Recently the mermaid was going through some documents and came across four documents that were not immediately clear as to what they were. They all seemed to be deeds for plots in Calvary cemetery. The mermaid descendants, on her mother’s side, from a long line of Hendersons. An Ancestry.com search years ago confirmed that the Hendersons were a mix of Irish, Scottish and British ancestry, but we could not go back any further than early 1900s when the family ran a funeral parlor on the West Side of Manhattan. That was a good business to be in, then and now, because as they say, people are just dying to get in. And if you were Irish and on the West Side of Manhattan in those days, owning a funeral business was the equivalent of owning a bar in Rockaway.
Upon inspection of the documents, we realized that two were in the name of Henderson, one in the name of Monahan and one in the name of Slevin. The mermaid had never heard of any Monahans or Slevins in the family tree, but who knows. The fascinating one was David Henderson which dated 8/3/1861. So, it would appear that some of the mermaid’s relatives were here back in the Civil War days. Researching the plots through Calvary’s website, we came to realize that the four plots were spread across three of Calvary’s four cemeteries, all located in North Queens. So, I took a ride to see what was up with David Henderson.
As expected, David was not speaking, and in fact David’s headstone was not in the place that the deed said. Upon inspection of the other sites, the same was true. Those other sites were all dated in the very early 1900s. Since the Greenpoint Avenue office was closed due to Covid, I went to the other office on the other side of the Kosciusko Bridge. That office was closed too, but a very nice person there gave me some interesting information.
I asked if the deeds I had were valid, and she said yes, they were. Since I am always planning, I asked if we held the deeds, could we put people in them? The economics of dying today is a lot higher than it was back then. She said, well that depends on a few things. I asked, such as? Well she said, I needed to research how many people were in those graves, but given the dates, she said there was probably plenty of room! This was starting to feel like finding $100 bills on the ground with no one around. But she said there is a fee for doing that research, and you will have to send the information to them, and they will do it. But you can just call first and they will tell you whether it’s worth doing. She then said there is a bigger issue though. And I asked, ok what is it?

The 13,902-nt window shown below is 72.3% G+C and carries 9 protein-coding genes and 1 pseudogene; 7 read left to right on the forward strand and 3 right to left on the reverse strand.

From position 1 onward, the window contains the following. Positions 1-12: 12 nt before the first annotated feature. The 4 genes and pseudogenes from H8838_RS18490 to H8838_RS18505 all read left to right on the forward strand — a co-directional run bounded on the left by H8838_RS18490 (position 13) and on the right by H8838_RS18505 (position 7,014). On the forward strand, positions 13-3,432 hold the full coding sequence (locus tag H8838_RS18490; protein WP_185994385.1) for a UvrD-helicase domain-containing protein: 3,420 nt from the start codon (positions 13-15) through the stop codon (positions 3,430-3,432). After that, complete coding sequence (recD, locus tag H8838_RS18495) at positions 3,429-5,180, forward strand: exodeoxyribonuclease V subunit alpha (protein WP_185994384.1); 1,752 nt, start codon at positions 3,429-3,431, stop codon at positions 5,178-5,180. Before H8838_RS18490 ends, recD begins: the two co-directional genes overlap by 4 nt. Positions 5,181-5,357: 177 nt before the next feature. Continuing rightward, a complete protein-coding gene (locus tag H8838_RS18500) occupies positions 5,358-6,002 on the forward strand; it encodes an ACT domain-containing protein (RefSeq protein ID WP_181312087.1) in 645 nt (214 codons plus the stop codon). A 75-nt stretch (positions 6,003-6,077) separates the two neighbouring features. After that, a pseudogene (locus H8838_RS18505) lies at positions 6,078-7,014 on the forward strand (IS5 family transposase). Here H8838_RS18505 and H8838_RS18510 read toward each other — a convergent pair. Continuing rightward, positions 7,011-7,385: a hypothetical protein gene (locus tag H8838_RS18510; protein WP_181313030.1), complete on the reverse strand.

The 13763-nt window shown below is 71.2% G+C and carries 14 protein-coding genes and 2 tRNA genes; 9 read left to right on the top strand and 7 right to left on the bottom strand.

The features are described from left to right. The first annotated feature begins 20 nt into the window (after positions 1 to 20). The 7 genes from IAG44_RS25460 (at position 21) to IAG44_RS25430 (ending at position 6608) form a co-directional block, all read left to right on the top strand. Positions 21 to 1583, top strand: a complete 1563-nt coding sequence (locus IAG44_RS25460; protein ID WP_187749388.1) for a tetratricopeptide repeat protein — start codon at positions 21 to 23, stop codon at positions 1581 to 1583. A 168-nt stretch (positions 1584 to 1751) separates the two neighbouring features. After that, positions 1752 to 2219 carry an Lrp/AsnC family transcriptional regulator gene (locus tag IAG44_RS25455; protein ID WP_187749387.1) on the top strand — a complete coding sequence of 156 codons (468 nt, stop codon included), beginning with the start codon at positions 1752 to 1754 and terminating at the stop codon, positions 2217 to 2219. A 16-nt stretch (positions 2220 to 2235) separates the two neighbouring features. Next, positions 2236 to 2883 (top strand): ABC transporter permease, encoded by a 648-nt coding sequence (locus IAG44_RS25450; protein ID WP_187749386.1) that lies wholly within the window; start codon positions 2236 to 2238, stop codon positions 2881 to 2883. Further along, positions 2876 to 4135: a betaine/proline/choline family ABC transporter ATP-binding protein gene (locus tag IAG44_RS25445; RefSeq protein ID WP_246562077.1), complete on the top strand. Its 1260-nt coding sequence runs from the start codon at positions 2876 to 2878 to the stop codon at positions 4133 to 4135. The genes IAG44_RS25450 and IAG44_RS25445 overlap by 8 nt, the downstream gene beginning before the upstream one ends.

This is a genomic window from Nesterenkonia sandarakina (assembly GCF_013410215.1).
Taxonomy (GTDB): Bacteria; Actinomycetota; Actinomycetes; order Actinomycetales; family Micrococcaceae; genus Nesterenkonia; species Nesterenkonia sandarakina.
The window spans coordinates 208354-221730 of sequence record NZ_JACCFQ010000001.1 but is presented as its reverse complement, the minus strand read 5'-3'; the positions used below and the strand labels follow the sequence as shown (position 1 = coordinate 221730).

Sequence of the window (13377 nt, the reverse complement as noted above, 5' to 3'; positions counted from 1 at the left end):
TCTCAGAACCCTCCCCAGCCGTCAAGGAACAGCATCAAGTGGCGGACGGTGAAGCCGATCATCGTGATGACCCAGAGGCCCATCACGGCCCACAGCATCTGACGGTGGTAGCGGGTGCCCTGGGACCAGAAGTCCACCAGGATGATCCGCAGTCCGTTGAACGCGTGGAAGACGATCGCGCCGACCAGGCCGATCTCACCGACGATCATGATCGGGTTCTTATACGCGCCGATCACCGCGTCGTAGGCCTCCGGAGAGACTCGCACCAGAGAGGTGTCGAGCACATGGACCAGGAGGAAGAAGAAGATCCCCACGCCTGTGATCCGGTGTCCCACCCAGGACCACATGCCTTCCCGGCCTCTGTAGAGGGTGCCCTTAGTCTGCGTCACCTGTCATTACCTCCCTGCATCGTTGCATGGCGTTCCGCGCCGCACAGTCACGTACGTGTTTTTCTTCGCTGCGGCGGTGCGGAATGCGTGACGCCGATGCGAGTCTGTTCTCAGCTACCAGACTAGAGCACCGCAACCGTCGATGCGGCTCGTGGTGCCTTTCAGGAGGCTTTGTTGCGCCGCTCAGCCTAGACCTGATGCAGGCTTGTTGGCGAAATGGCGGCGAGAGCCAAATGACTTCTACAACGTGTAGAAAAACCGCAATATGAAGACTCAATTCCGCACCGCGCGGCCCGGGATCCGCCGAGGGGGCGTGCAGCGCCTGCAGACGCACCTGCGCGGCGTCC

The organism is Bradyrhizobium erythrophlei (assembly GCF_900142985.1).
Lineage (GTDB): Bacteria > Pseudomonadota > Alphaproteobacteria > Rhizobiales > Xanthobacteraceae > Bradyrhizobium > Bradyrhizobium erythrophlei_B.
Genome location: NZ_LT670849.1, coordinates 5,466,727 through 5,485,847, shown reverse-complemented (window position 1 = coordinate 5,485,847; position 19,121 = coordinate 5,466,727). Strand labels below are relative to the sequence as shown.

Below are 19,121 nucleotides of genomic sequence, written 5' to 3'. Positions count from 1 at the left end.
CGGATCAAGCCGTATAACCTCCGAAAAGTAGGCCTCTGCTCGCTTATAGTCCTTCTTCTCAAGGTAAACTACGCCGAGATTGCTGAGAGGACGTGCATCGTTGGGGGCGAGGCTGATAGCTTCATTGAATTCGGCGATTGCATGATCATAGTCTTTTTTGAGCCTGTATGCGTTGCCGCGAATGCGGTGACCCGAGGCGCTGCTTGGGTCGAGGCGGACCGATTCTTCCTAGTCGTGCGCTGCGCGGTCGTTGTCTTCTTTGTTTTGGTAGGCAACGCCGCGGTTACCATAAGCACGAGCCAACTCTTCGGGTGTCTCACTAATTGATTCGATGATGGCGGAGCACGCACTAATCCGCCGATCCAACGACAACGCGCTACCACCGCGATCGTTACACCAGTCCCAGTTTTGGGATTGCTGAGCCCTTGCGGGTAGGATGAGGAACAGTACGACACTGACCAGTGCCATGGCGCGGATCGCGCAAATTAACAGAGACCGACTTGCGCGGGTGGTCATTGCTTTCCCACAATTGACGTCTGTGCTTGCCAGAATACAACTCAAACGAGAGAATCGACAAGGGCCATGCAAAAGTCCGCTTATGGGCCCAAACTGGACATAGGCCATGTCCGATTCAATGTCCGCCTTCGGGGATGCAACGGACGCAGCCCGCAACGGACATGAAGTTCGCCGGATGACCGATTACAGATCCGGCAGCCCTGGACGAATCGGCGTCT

It seems that if you buy a plot with perpetual care, they will mow the grass and take care of the plot forever. But if you don’t, there is an annual fee, and if you wanted to activate the plot you would have to pay back fees. I did some quick math and realized the 1861 plot might require 159 years of maintenance. But depending on how much a year, it might be cheaper than buying a plot.
Listen, we all got to plan for a final resting place. The mermaid has already told me two things: she is going before me, and she wants to be cremated. I told her no to both! So, the 1861 plot is on a hill off Greenpoint avenue with wonderful views of Manhattan and Greenpoint, and everyone wants to live in Greenpoint these days. The 1861 deed was also issued by old St. Patrick’s on Mulberry Street, before the seat of the diocese moved to Fifth Avenue. Being a lover of history and cemeteries, and a Greenpointer, this seems like the perfect place. Now if I can only come up with the 159 years of back fees, I’ve got a place to rest. Forever!
By Lou Pastina